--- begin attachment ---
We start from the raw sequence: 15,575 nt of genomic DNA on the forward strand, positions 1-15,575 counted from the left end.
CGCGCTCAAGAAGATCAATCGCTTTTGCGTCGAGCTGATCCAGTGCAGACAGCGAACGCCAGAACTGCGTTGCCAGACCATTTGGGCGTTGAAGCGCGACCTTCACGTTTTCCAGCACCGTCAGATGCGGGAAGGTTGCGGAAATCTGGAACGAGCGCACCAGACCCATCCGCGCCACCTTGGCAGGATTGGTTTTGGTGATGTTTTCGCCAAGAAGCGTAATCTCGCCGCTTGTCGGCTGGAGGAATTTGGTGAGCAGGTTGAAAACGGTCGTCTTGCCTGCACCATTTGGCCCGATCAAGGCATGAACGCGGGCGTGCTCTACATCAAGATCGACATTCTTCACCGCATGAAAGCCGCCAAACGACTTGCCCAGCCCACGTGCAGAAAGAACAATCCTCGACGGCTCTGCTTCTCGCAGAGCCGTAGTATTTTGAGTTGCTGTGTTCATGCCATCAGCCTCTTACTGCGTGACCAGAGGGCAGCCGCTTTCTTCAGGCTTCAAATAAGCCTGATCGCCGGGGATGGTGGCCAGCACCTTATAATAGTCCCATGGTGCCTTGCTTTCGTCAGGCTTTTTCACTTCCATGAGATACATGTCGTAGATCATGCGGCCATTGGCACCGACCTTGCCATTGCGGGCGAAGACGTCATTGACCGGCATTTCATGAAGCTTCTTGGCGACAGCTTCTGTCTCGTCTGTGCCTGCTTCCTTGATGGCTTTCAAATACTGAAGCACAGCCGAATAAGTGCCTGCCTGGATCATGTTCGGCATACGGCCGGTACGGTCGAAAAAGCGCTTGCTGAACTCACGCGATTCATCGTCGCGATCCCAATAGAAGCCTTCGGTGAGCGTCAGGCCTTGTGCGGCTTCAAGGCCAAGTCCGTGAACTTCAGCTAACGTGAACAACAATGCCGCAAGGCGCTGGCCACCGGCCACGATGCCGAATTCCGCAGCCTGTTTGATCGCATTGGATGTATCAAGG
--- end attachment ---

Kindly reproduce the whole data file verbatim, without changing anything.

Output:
We start from the raw sequence: 15,575 nt of genomic DNA on the forward strand, positions 1-15,575 counted from the left end.
CGCGCTCAAGAAGATCAATCGCTTTTGCGTCGAGCTGATCCAGTGCAGACAGCGAACGCCAGAACTGCGTTGCCAGACCATTTGGGCGTTGAAGCGCGACCTTCACGTTTTCCAGCACCGTCAGATGCGGGAAGGTTGCGGAAATCTGGAACGAGCGCACCAGACCCATCCGCGCCACCTTGGCAGGATTGGTTTTGGTGATGTTTTCGCCAAGAAGCGTAATCTCGCCGCTTGTCGGCTGGAGGAATTTGGTGAGCAGGTTGAAAACGGTCGTCTTGCCTGCACCATTTGGCCCGATCAAGGCATGAACGCGGGCGTGCTCTACATCAAGATCGACATTCTTCACCGCATGAAAGCCGCCAAACGACTTGCCCAGCCCACGTGCAGAAAGAACAATCCTCGACGGCTCTGCTTCTCGCAGAGCCGTAGTATTTTGAGTTGCTGTGTTCATGCCATCAGCCTCTTACTGCGTGACCAGAGGGCAGCCGCTTTCTTCAGGCTTCAAATAAGCCTGATCGCCGGGGATGGTGGCCAGCACCTTATAATAGTCCCATGGTGCCTTGCTTTCGTCAGGCTTTTTCACTTCCATGAGATACATGTCGTAGATCATGCGGCCATTGGCACCGACCTTGCCATTGCGGGCGAAGACGTCATTGACCGGCATTTCATGAAGCTTCTTGGCGACAGCTTCTGTCTCGTCTGTGCCTGCTTCCTTGATGGCTTTCAAATACTGAAGCACAGCCGAATAAGTGCCTGCCTGGATCATGTTCGGCATACGGCCGGTACGGTCGAAAAAGCGCTTGCTGAACTCACGCGATTCATCGTCGCGATCCCAATAGAAGCCTTCGGTGAGCGTCAGGCCTTGTGCGGCTTCAAGGCCAAGTCCGTGAACTTCAGCTAACGTGAACAACAATGCCGCAAGGCGCTGGCCACCGGCCACGATGCCGAATTCCGCAGCCTGTTTGATCGCATTGGATGTATCAAGG